Lots of stuff can be good, but it can also be overwhelming. We all want stuff, but when you are faced with a big blob of it, how do you start to organize it, and how do you put it to use?
I recently went into one of those big warehouse type stores – an overstock hub where you can get good stuff for great prices, but the store was a complete chaotic mess of stuff. I set out to buy a backyard firepit but did not want to search the massive mecca of disorganized stuff to find what I wanted. So, I left and they lost the sale.
I went down the street to a similar type store that was organized by basic departments. The firepits were located by the outdoor furniture and grills. I made my purchase quickly without having to walk around in circles, and because the store organized the department with similar items, I also purchased some firepit accessories. Good for me, good for them. And I bet you can guess which store I will go back to next time.
Similarly, the world of customer communications management is made up of information. Lots of it. But you don’t want to just start throwing information on your customer engagement shelves. How do you reach the goal of exceptional customer engagement and retention with so much information to work from?
Full customer engagement is key; according to the State of the American Consumer Report, fully engaged customers represent 23% improvement in profitability, wallet share, and relationship growth over customers that are partially engaged. According to a Gallup study, customers spend, on average, 30% more with brands they feel fully engaged with.
As with all the stuff in the big overstock store, there is a way to organize customer information to drive full engagement. Two cornerstones of customer information management are Enterprise Content Management (ECM) and Customer Communications Management (CCM). They sound similar, but they do different things. It’s important to understand the differences, so you can determine how they can work together to keep your customers happy. If ECM is an apple and CCM is an orange, they’d make a pretty tasty fruit salad.
Think of ECM as a systematic process, or a strategy on how to use content. It’s a means of organizing content, not just to have it in one place, but to meet specific goals. Let’s say we’re back in the overstock store and checking out. They ask for your information so they can keep a history of basic customer activities: what you’ve bought, warranties, recent purchases, stuff like that. Once they capture the information, they can organize it so that, for instance, you can be added to their web portal. When information is stored, older data or purchasing activity is archived. This way, when they pull you up in the future, they can get right to the most recent intel for a speedier customer experience.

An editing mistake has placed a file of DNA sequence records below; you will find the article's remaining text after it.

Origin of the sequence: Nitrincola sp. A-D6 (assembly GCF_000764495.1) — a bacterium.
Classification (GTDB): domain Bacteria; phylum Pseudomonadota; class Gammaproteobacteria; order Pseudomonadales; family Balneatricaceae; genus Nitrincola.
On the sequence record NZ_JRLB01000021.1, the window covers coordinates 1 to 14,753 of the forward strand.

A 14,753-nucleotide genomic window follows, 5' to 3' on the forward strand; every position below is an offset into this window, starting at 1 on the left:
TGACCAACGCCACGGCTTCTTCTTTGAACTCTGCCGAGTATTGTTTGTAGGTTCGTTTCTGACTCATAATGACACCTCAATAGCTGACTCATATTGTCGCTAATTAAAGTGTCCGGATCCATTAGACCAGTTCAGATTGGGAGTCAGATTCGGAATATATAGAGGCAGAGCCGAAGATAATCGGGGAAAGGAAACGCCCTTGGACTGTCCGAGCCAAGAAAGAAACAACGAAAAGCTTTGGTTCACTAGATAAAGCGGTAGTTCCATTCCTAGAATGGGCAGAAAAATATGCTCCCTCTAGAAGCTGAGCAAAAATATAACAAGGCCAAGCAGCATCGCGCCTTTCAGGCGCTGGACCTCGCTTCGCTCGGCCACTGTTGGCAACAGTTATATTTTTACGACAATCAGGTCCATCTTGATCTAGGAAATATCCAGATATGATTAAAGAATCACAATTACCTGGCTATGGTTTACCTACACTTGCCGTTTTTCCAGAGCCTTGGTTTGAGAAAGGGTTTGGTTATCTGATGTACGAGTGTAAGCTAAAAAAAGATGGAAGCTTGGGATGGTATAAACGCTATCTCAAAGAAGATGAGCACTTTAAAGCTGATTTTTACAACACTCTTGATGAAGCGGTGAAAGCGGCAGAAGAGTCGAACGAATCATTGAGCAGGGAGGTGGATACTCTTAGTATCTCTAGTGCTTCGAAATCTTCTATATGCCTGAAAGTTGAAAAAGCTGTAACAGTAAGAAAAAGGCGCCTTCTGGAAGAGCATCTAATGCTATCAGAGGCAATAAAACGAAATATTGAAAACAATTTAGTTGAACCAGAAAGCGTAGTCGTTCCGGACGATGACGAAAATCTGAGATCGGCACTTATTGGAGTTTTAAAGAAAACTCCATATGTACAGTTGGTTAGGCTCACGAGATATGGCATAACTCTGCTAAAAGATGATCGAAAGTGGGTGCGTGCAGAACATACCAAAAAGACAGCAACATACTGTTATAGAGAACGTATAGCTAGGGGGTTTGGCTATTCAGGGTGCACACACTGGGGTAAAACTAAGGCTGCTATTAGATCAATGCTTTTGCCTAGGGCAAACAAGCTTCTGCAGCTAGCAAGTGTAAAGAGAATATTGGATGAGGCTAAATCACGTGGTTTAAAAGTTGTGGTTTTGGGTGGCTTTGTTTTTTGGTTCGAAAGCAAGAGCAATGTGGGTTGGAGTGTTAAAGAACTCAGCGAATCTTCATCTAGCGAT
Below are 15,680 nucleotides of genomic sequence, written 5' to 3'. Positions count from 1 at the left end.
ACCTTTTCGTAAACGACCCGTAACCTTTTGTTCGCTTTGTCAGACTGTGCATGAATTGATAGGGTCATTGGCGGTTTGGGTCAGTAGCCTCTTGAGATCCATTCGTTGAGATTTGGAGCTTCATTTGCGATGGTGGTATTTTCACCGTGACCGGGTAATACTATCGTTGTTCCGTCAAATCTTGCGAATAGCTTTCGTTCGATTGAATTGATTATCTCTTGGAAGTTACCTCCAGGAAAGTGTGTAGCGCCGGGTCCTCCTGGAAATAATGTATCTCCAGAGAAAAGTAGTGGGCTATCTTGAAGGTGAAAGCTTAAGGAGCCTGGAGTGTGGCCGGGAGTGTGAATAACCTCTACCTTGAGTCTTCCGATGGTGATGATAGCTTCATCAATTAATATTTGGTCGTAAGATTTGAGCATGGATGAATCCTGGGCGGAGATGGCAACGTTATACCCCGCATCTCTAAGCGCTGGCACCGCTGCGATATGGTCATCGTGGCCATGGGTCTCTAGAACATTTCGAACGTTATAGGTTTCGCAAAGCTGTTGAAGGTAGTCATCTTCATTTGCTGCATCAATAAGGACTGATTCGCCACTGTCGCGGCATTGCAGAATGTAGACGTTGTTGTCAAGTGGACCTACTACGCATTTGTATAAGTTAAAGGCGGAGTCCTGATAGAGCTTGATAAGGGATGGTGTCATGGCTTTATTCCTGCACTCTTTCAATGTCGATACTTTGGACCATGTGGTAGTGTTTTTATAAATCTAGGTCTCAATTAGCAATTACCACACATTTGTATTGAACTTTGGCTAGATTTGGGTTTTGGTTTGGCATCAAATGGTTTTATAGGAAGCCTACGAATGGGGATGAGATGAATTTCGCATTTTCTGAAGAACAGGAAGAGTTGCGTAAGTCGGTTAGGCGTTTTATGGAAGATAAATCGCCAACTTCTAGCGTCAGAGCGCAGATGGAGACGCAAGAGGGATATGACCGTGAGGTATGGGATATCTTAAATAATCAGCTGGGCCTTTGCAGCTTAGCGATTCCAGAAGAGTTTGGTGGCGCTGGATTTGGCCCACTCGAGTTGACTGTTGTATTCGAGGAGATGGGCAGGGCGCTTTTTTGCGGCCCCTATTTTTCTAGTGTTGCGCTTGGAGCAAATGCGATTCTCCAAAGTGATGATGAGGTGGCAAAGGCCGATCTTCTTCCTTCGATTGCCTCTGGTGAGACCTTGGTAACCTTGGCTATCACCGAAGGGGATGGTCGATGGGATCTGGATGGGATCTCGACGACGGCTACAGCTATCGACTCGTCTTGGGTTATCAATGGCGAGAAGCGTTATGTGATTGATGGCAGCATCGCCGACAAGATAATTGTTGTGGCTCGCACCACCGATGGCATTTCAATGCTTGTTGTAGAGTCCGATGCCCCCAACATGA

The ECM manages the information, but the CCM puts it to work. The CCM streamlines the archived information the ECM has collected and managed. The goal is to create the most personalized experience possible to drive full customer engagement. Back in the overstock store, they note that you’re shopping on a holiday, which has been stored in the ECM. As a result, the CCM might automatically generate special offers for items related to upcoming holidays: a TV for Super Bowl Sunday, or a wading pool for 4th of July. Because the CCM automates routines, you might receive an incentive coupon if you haven’t visited the store in a few months.
While the ECM strategizes the use of content, the CCM executes the actions to leverage that content. They’re different beasts, but when they work together they can offer a streamlined, personalized customer experience. And happy customers are returning customers.
To learn how CCM ties the customer experience together, view our infographic.